The Problem with Textbooks

This semester, students once again participated in a somewhat convoluted bi-yearly ritual, where a list of “required” textbooks is accumulated from classes and is then dealt with in such a way that often leaves wallets lighter than desired. Mixed in is usually a trip to the campus bookstore, nearly always featuring prices higher than other sources, for books that have a chance at being waved off as unnecessary once classes start. While this process will always be a financial burden, it has become clear that university policy and the bookstore have practices that increase that burden unnecessarily, and those practices should be corrected as soon as possible.

MSU’s strategic plan says their overarching goal is to prepare students to graduate equipped for careers and further education. The bookstore’s official mission is “satisfying customer needs with the best possible service, products and prices in a customer-friendly environment.” However MSU policy, combined with the workings of the bookstore, lead to barriers in student preparation. These barriers make the already challenging process of buying textbooks more complicated and expensive than necessary, with the bookstore rarely offering students the best prices. While savvy students can overcome this, MSU practices can tend to take advantage of those who are unaware of alternative options, falling into the bookstore’s prices.

The bookstore has done well in providing the ability to compare book prices on its website to give the appearance of combating its own high prices, though the user interface unfortunately is poor at communicating information to students, and tends to entice students towards coming to the bookstore to identify and possibly acquire the overpriced item. It does, however, bring attention to the often massively inflated textbook costs the bookstore has compared to other sources, where a textbook in the bookstore can be sold for up to five times as much as the same product on Amazon.

This problem is enhanced by the tendency for students to receive “required” book lists ahead of the semester, which are often revealed to be misleading by the professor once students start class. Professors often say this is result of school policy that inclines the requirement of more books than necessary, resulting in at best inefficient pre-semester planning and at worst unneeded spending. This is despite the existence of a suggested option for booklists, which is quite underused, and has been experienced across a variety of major departments.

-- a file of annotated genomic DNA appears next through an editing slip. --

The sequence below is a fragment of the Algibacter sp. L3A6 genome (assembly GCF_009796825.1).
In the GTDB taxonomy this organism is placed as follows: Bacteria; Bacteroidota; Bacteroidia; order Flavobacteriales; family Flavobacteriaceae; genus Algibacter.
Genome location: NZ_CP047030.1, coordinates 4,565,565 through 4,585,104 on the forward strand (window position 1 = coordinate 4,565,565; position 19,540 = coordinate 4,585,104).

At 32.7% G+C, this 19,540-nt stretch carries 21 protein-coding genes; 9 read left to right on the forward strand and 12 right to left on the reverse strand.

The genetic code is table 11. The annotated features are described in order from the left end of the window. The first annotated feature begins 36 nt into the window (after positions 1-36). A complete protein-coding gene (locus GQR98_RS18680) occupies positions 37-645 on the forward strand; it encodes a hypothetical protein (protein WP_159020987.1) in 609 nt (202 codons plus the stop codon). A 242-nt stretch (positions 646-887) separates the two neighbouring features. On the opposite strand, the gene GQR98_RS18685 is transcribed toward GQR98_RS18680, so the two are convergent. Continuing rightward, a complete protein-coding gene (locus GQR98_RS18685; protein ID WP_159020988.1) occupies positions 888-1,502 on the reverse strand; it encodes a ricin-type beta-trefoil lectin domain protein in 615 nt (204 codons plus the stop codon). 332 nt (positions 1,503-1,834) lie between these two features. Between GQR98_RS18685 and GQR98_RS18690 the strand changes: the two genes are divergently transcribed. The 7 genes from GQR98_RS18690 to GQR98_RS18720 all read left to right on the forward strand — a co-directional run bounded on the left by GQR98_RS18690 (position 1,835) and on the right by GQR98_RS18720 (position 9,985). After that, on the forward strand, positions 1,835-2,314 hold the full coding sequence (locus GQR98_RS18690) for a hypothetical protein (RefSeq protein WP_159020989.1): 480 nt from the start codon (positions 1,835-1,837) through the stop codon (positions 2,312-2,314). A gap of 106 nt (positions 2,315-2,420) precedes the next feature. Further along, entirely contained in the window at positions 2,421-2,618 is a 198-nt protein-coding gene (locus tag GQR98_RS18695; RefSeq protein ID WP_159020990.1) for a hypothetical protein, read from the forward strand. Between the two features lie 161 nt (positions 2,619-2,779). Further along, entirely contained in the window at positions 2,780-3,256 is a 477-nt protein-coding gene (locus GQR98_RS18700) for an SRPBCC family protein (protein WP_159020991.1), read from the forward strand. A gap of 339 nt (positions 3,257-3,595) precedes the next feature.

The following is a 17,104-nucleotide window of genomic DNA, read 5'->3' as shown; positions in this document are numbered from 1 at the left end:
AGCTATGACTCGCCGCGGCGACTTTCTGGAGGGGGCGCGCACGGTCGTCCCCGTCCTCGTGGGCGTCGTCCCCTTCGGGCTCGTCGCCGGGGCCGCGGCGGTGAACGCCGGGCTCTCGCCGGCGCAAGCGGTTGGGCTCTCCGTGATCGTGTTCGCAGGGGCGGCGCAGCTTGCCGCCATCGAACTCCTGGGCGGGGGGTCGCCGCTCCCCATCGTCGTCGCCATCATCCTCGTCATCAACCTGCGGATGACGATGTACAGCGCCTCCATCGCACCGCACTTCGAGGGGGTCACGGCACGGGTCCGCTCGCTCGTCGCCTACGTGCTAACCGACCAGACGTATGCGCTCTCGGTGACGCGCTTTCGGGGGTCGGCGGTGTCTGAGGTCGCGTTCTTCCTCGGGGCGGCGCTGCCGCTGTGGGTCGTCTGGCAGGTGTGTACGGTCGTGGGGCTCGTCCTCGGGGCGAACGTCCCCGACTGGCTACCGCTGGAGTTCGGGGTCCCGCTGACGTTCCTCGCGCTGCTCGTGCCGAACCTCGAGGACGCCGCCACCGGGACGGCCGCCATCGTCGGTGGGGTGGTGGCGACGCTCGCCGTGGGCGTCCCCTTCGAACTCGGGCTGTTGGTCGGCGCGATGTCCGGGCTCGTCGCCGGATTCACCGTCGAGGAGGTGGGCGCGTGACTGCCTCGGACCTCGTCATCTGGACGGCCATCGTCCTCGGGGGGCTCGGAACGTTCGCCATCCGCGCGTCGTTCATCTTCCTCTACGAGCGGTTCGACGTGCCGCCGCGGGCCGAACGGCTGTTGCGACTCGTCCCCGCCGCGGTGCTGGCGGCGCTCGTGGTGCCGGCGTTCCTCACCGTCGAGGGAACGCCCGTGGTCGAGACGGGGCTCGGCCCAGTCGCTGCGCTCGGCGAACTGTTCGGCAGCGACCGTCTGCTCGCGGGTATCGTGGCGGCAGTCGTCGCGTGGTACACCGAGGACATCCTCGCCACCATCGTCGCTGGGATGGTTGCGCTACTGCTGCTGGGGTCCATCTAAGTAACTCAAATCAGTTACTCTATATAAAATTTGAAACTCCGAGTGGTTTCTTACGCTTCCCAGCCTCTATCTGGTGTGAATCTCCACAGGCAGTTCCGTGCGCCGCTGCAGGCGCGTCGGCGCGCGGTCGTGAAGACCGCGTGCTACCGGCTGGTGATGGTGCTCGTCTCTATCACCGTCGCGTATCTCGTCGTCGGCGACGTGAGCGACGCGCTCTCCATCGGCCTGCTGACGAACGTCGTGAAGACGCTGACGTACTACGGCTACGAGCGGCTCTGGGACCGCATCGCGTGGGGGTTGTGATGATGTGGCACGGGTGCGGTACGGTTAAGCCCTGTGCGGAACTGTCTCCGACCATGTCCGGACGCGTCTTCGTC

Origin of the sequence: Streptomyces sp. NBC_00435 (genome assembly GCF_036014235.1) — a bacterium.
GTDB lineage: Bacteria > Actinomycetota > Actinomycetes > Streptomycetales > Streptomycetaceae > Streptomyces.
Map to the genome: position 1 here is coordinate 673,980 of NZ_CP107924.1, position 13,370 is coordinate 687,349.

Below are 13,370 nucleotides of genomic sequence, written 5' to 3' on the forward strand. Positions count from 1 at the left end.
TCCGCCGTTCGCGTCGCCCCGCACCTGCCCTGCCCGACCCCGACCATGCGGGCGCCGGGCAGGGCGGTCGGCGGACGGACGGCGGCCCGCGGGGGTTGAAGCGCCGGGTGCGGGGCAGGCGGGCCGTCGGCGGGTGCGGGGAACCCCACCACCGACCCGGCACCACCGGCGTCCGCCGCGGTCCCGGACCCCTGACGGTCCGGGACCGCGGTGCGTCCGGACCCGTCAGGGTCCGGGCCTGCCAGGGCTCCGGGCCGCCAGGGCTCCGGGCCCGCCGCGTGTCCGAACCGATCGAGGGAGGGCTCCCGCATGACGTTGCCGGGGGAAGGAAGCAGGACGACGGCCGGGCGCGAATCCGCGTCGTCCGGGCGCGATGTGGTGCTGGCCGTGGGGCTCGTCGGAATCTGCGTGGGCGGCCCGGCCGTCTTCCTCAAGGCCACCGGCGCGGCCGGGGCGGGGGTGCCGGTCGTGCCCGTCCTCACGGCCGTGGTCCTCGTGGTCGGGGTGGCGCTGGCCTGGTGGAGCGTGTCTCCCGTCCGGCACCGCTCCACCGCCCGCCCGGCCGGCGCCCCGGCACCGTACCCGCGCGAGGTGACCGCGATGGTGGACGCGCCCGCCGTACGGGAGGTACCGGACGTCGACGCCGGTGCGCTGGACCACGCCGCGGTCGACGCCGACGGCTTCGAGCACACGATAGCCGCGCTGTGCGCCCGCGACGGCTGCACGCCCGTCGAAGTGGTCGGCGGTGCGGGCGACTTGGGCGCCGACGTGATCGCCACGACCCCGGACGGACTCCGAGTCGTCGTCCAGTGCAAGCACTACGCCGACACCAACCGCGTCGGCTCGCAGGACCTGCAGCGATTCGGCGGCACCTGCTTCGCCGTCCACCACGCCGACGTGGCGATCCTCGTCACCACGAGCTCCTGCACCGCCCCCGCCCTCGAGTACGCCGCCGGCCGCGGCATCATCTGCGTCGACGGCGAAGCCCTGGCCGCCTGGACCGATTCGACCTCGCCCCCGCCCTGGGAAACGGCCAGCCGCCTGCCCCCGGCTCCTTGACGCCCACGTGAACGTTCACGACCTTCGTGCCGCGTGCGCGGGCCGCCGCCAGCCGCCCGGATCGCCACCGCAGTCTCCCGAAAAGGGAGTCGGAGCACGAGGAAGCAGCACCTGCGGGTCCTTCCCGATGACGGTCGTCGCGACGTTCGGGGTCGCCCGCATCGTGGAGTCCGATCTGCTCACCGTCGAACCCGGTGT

A lot of the fault in the supposed price of textbooks lies with the textbook publishers themselves. Every semester, professors across campus explain how a new books were released for their classes. But, upon examination, the new textbook is hardly different than the old one, so either the teacher requests the old book be made available by the bookstore or simply informs the students that they will have to deal with differences if the students acquire older editions. Publishers release new versions of textbooks as frequently as possible for more constant monetary gain, which forces the universities to order the newest versions. This chokes the used book market, a popular alternative to buying books through universities. While publishers absolutely have the right to make enough money to finance the creation of new textbooks future students will actually need, MSU needs to identify the line between supporting that goal and supporting publisher profits.

Ultimately, MSU and the MSU bookstore need to work together to create a more accessible and transparent system for students to buy textbooks in to reduce student obstacles at the beginning of each semester. MSU needs to rein in its deals with publishers to make sure professors aren’t encouraged to require the newest possible textbook, with the priority being the concepts of the class, not the relationships with publishers. Professors should only require books that support the class, in order to avoid unnecessary spending on the part of the students. While it may hurt them financially, the bookstore should add clearer messaging to both the physical bookstore and their website to indicate when there is a much cheaper external option, to avoid excessively overcharging students. The bookstore has a right to sustain itself, but there is a line between that and over charging, which would be further avoided by considering not selling some of the most overpriced options altogether and preventing students from making financial mistakes. Steps like these are necessary to begin to make college more affordable and accessible to students.